Wired to be Shut Down by Feds in One, Two…


Wired magazine has published written testimony by the whistleblower who's attacking AT&T's role in the NSA's domestic wiretapping operation. The documents are here (PDF link); the mag's explanation for the decision to publish is here.

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  1. And strange as it may sound, Wired may be indeed shut down. That is, if this article at Slashdot is any indication: Gonzales Says Publishing Leaks Is A Crime

  2. Someone in San Fransico should post signs that read “This is where your government is spying on you” in front of that building. Maybe arrows point out directions on the way too.

  3. I’m looking forward to the inevitable spin that claims that prosecuting journalists for publishing leaks, and whistleblowers for leaking doesn’t give the government a blank check for illegal behavior, and that believing otherwise is pro-terrorist. Will it be “You can trust us”, an appeal to patriotism, or something more creative?

  4. Here’s something I’ve never really understood: if there is no transparent standard for classifying documents (I’ve seen none, other than “It’s in the interest of national security” boilerplate statements), then the government can just hide whatever it wants – even if it’s the Wendy’s value menu – and prosecute anyone who “publishes” or “leaks” it. Shouldn’t the question as to whether it really is vital to national security actually be asked, rather than just assuming that if the government says it is, then it must be so?

  5. There’s also the further problem in the context of the AT&T case that the federal government is effectively seeking to classify documents prepared by a private third party which weren’t necessarily prepared at the direction of the government.

  6. Various security experts (such as Bruce Schneier) have pointed out that the Constitution is a security policy (it protects our security against abuse by our own government). One of the ways it protects us is by requiring that the government prove to us (i.e. publicly) when it needs to do something bad that it is necessary. That’s why we have trials–if the government wants to punish someone they have to prove to the nation at large that they are justified in doing so. That’s why what’s going on at GITMO is a threat to our security–they have decided they have no obligation to justify to the people who employ them that what they’re doing is legitimate beyond just saying ‘trust us’. And the same is true about vacuuming up Internet traffic. How the hell do we know what they’re doing with it? Looking for dissidents who downloaded porn? (Hoover did the pre-Internet equivalent to Martin Luther King). Without an open and transparent justification (not just ‘national security’) my presumption is that they’re not doing it for legitimate reasons. If their reasons were legitimate they’d not be shy about telling us what they were.


  7. And when nothing happens to Wired (and it won’t), that will show what, exactly?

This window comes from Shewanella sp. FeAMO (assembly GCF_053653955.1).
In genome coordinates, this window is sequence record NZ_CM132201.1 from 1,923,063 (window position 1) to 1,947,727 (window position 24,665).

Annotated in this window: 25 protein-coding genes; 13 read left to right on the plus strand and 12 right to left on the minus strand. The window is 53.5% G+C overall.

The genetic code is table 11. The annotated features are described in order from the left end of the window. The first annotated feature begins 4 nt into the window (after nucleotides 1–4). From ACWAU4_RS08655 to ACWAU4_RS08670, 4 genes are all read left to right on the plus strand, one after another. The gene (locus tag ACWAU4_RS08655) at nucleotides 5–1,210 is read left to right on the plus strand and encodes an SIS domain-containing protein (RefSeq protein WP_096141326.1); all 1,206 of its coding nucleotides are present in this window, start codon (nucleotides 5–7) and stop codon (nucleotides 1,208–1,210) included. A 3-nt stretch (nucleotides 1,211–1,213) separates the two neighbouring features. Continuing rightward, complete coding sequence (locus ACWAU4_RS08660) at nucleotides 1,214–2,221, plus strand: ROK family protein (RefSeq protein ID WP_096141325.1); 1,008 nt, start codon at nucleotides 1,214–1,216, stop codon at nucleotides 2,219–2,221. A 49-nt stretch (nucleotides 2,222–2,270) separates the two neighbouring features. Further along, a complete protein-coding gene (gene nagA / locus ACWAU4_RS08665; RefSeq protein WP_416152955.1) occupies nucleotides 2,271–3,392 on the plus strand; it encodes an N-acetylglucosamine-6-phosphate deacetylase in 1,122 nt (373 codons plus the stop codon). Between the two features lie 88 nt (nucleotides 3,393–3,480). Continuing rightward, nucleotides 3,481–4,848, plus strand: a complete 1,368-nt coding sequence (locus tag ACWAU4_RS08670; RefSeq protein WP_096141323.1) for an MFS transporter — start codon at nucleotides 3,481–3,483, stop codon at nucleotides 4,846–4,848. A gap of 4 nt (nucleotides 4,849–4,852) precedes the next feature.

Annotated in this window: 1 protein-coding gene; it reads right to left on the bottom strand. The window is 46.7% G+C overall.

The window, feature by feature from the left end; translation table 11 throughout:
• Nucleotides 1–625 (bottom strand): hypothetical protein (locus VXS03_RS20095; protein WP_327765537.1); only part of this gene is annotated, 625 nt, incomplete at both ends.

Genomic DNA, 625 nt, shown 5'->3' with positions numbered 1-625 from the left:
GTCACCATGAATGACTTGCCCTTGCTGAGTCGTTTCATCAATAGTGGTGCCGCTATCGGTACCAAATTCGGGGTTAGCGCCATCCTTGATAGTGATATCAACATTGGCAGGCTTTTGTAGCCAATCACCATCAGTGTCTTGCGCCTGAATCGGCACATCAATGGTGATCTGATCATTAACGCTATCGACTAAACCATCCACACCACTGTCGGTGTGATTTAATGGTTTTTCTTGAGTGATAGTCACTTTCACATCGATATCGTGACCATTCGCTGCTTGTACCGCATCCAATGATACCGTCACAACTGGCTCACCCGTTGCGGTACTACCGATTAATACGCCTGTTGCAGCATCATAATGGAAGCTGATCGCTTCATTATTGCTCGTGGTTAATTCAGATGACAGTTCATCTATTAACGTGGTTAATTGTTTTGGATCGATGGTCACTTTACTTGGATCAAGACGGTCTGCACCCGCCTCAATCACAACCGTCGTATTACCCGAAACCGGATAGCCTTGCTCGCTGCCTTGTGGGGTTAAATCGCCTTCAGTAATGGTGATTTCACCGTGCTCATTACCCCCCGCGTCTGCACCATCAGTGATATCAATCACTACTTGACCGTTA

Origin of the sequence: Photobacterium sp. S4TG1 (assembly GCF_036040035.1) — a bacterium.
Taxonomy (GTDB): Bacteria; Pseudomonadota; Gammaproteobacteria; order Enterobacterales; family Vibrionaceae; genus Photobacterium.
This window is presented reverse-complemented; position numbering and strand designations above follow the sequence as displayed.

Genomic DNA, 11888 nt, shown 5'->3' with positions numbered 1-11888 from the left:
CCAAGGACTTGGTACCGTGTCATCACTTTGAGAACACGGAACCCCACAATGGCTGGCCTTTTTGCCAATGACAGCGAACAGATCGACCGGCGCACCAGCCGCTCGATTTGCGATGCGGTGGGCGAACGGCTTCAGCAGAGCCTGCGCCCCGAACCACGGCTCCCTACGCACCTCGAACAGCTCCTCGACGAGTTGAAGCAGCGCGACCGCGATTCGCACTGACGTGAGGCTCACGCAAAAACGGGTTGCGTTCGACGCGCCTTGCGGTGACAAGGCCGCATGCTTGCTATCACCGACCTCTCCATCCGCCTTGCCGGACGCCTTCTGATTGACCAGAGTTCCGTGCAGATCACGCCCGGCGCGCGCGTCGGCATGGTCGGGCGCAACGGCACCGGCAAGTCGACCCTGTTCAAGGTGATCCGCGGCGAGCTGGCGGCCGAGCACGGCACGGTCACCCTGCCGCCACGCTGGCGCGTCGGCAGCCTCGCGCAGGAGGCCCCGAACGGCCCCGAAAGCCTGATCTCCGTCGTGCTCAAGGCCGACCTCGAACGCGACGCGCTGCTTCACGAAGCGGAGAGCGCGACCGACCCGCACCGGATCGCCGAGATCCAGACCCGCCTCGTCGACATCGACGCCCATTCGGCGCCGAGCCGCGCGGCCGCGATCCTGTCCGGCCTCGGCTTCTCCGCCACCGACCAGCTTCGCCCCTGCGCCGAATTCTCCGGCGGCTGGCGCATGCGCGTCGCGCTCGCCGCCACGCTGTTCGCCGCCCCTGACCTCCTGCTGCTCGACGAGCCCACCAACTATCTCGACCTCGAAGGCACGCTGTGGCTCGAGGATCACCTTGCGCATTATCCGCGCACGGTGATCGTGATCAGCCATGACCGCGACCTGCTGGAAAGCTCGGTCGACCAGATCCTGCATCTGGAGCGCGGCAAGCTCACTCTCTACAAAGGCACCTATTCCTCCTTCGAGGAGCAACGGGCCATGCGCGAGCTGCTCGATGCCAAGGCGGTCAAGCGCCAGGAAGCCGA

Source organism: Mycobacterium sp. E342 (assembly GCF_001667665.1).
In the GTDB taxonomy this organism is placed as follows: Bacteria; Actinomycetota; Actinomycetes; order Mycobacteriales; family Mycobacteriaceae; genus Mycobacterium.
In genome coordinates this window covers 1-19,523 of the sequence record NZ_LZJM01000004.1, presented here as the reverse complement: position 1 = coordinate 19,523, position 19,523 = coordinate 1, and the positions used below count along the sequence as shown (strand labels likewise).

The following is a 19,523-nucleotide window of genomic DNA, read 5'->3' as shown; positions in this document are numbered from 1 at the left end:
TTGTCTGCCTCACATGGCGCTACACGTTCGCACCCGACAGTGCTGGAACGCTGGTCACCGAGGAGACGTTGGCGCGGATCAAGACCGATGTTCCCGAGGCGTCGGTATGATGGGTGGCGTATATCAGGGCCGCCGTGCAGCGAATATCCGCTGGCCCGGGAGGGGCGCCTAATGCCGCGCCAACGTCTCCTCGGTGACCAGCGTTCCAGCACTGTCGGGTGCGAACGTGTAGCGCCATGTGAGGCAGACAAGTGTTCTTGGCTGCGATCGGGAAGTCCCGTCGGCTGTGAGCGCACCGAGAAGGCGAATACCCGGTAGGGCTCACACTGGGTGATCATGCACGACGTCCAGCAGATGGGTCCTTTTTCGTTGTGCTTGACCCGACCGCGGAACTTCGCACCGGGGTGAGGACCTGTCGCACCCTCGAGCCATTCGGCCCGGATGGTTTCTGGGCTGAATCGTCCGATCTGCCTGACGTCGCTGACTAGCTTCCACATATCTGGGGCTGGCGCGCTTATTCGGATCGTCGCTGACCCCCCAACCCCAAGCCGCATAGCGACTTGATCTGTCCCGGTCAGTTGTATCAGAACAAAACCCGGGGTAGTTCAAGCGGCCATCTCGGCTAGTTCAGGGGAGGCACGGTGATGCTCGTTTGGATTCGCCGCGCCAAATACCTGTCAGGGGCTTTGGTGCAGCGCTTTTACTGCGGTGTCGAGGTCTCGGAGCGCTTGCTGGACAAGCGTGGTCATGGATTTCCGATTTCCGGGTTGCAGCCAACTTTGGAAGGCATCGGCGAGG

8. Evan-there are standards stating what must be classified, and at what level (and some of those standards are themselves classfied), but so far as I know, there are no binding rules limited what can be classified.

  9. It was Wired News, not Wired Magazine that published the docs.

    While they have a complicated relationsip, the daily online site and the mag are different entities and are owned by different companies.

    Also the government looked at the full documents under seal and said those were not classified.

  10. Thoguht: How does the Pentagon Papers case relate?

  11. Wired may not have been officially shut down, but the site has definitely gone screwy. It’s hanging forever on very simple tasks.

  12. I don’t really understand why this is controversial. The case of the NYT v. Sullivan should have resolved this situation. Essentially Sullivan ruled that unless the classified information presented an imminent danger to the national security, then the information is protected under the First amendment.

    The key legal reasoning behind the Sullivan ruling is that for prior restraint to be permissible the lives of Americans must be threatened by the disclosure. The court used the analogy of a newsspaper printing the information of a troop ship sailing. Clearly this would imperil the lives of the passengers and crew in time of war. Thus, it would be permissible for the government to restrain the printing of this information.

    In this ATT case there is no troop ship. Essentially no danger to the U.S. or U.S. assetts. It was a contract for crying out loud. Wired is merely telling the American public how corporations are willing to sell out their customers confidential data.

    All this posturing by the Bush administration is just that. Posturing, I predict that there will be no charges filed against anyone at Wired.com.



  13. SR,

    Hopefully that’s due to an increased number of hits or some such, and not the actions of those who fear the dissemination of the truth in this matter.

  14. I wonder if they collected info on all the calls placed to and from the World Trade Center Sept 1-10, 2001. It would be fun to look for patterns in those call registers. With the overseas ones we should be able to hear the audio, too, if they kept it. Ms. Young: now that you are done with the rainbow parties story — we got yer next FOIA assignment!

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